While working in a large enterprise can be cumbersome due to the number of people needed to approve just one decision, it does have its perks. Bigger businesses have a larger pool of resources to hire more IT security staff, making it more difficult for cyber criminals to navigate through the corporate firewall and steal valuable information. IT security is one area that many small- and medium-sized businesses sacrifice for better agility and faster decision-making, but that doesn’t mean they can’t protect themselves. It just means going a little beyond traditional security practices.USAToday columnist Byron Acohido recently discussed several threats that can plague small businesses. Acohido highlighted an incident in which insurance brokerage Jones & Wenner was victimized by a spam campaign. In just weeks after switching to a free web email service, the company was flooded with links containing everything from phishing scams to malware. After one employee mistakenly opened a malicious file, the company’s network was infected by a virus that was able to migrate between computers.
Application control to stop malware in its tracks
It is especially important for SMBs to adopted a layered security approach for protecting sensitive data and maintaining the functionality of their systems. Antivirus software can provide a basic level of security, but it isn’t enough to provide protection in a world in which cyber criminals can buy and customize malware. This is where system restore and recovery, and application control software comes in – especially when augmented by a little employee security training. Traditional cybersecurity solutions are effective against known, patched threats, but fall short when it comes to defending against the unknown. And the number of unknown threats is getting significantly larger!
Zero-day Java exploit
A zero-day threat is any exploit that has yet to be patched. As Macworld columnist Gregg Keizer pointed out, two new Java vulnerabilities were recently discovered. What is a little more telling is how quickly cyber criminals were able to take advantage. According to Keizer, the exploits have already been added to the Blackhole toolkit, which is widely utilized by hackers to deploy malware. Just like downloading a patch for antivirus software, virus developers can get patches for their programs too. Unfortunately, it seems like the bad guys are getting faster at updating than the good guys.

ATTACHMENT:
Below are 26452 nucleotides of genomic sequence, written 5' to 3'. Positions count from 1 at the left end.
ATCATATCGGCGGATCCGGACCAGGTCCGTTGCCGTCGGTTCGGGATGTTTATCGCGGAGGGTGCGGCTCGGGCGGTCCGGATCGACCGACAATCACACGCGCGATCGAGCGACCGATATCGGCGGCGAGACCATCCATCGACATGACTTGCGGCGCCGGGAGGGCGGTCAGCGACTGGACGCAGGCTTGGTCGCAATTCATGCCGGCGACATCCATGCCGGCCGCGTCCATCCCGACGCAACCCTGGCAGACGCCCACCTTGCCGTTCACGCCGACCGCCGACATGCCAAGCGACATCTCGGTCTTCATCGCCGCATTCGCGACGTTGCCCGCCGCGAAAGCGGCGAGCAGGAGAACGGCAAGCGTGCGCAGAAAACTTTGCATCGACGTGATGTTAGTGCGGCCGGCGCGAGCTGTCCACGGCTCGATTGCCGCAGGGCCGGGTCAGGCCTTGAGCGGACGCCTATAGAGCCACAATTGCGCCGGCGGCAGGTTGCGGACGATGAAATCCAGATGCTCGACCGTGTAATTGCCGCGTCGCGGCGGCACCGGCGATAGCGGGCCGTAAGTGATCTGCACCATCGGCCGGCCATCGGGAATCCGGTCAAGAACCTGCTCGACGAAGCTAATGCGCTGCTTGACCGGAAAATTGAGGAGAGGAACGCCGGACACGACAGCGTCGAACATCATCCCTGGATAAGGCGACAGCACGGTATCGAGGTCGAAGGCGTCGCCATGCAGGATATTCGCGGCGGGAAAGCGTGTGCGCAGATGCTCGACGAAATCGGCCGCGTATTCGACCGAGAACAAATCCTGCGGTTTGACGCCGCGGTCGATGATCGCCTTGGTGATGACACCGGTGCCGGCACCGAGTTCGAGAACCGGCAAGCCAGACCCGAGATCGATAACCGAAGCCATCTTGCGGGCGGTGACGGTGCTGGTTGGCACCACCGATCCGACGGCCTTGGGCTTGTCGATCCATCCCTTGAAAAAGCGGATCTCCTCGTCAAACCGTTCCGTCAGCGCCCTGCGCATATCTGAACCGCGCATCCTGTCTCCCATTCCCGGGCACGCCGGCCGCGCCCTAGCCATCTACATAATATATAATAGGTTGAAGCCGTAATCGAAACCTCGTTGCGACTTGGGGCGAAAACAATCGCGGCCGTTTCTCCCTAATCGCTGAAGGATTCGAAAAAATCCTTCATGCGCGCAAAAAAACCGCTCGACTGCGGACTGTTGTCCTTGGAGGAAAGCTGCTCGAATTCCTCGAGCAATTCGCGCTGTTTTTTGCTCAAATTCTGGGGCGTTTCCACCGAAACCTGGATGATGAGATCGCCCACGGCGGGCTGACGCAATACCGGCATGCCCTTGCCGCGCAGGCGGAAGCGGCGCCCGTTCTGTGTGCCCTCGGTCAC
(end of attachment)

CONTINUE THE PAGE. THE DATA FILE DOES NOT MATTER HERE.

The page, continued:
“Oracle is unlikely to patch this ahead of their scheduled October update and that’s plenty of time for evil-doers to profit if we don’t block until then,” said Daniel Veditz, a Firefox security engineer, who was quoted in the article.
One of the dangers of programs that target platforms such as Java is that they can compromise both Windows and Mac security. As Keizer reported, the current suggestion from the makers of Firefox is to disable Java until the exploits are fixed. Some Apple users may be somewhat ahead of the game, though, as both Lion and Mountain Lion do not automatically come bundled with Java 7. However, when users encounter web content that requires the platform, OS X asks for permission, so some Mac users may still have to tread carefully.
“Although the current exploits – and Blackhole – target only Windows PCs, some machines running OS X will also be vulnerable to attacks if hackers integrate the Java zero-days in Mac-specific malware,” Keizer wrote.
Have you been infected by any viruses or other malware recently? What did the program do and how did you respond?